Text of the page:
In the days before Star Wars came out (yes, and dinosaurs still roamed the Earth) only a few people could make a living writing science fiction. SF fans routinely referred to the “Big Three” of Asimov, Clarke, and Heinlein, or included the more Fantasy oriented Bradbury in a “Big Four.” Their works included technology as a major component of the story. Asimov postulated intelligent robots following three laws. Clarke was famous for the monoliths of “2001.” Heinlein developed an entire “future history” that included warnings of the dangers of nuclear meltdowns. Bradbury’s famous “Martian Chronicles” considered the effect of a new environment on the human race.

There were science fiction conventions, but they were small things. Regional conventions were lucky to have a few thousand attendees, and it took the annual Worldcon to break ten thousand. “2001” was the only movie to take science fiction seriously.

And then Star Wars came out, and both popularized Science Fiction and destroyed the old market. Suddenly old series’ got new sequels from the “Big Three,” with outsize payments to match the new attention paid to Science Fiction. SF conventions swelled in size.

But this came at a price. The comfortable science-based stories of the past were superseded by fiction of a less rigorous bent. Was Star Wars actually science fiction, or a fairy tale with robotic elves? Whereas “2001” postulated a realistic voyage to Jupiter (Saturn in the book) Star Wars just waved its hands at the issue and said “we’ll jump through hyperspace.” Ships moved through no propellant other than a bright light at the back.

And in the post-Star Wars world, science fiction exploded. The market grew by leaps and bounds. And along the way, fantastic inventions became possible, then easy. Anyone who dreamed of having a Star Trek Communicator could have one by the 1990s in the form of a flip phone. We outgrew that faster than we could think and are now carrying around portable tablets with far more computing power than was used in the Apollo missions. We approach the truly fantastic: The Japanese now have an implantable cell phone. Niven and Pournelle postulated a machine-style of telepathy with people swapping messages by computer in the book “Oath of Fealty.” With that implant and Google Glass people can swap messages in real time.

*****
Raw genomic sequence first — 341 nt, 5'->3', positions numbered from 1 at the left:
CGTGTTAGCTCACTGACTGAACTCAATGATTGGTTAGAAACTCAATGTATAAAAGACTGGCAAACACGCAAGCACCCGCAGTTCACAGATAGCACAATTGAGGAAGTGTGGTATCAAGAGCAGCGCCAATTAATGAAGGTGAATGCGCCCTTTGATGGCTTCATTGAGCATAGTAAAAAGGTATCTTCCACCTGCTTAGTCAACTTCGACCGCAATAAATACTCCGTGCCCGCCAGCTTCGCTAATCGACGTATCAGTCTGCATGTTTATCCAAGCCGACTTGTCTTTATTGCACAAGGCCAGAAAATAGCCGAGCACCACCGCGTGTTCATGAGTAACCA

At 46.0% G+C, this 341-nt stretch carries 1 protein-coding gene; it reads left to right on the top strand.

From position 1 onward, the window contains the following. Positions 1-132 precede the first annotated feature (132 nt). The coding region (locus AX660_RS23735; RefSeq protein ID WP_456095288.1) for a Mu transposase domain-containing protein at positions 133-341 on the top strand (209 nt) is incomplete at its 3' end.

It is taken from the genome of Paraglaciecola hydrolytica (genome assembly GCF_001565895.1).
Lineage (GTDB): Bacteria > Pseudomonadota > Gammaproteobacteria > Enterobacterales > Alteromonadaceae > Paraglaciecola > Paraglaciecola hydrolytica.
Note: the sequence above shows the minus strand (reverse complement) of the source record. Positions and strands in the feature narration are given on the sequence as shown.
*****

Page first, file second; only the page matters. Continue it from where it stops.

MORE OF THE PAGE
Arthur Clarke once quipped “Any sufficiently advanced technology is indistinguishable from magic.” How would a person living in the 1950s perceive today’s communications technology? Likely as magical.

We are not quite yet at the stage where Kirk can give a series of orders to a computer and wait for an analysis, but we are getting close. Search engines put an entire world’s worth of information at our fingertips. Crowdsourcing provides information better than old authorities could do, and Wikipedia’s accuracy is as good as the Encyclopedia Britannica.

Science Fiction has grown so much that many people now refer to SF as “Speculative Fiction.” It is as good a moniker as any. There are fantastic elements in almost any genre of writing. Romance books now include Paranormal Romance. Urban Fantasy has become its own genre. The Big Bang Theory eats up the TV ratings. Summer blockbusters include several science fiction movies every year. Along the way, people have become accustomed to considering the fantastic as not implausible, but simply something we haven’t gotten around to doing just yet.

Conventions have grown accordingly. San Diego Comic Con has long outgrown comics and is now dedicated to the entire speculative fiction genre. It gets over 100,000 attendees a year. Other conventions routinely break the 10,000 attendee mark. Consumer products abound. Doctor Who gets released on film for one day and makes $10 million in box office.

And yet, a small voice in me says, “What about the hard science fiction stories of the past? What about the realistic trips to the Moon, to Mars; Niven’s Ramships that scoop ambient hydrogen for fuel, or Heinlein’s generation ships that would take a hundred years to get to their destination?” Well, a look at the marketplace shows that they’re still there. Alistair Reynolds does books about traveling from star to star at sublight speeds and does a pretty good job on the physics involved. Kim Stanley Robinson wrote a trilogy on settling Mars and making it habitable for humanity, and each step used existing technology or stuff we could make with just a little innovation. The hard science fiction market is still there, but the speculative part has grown and grown.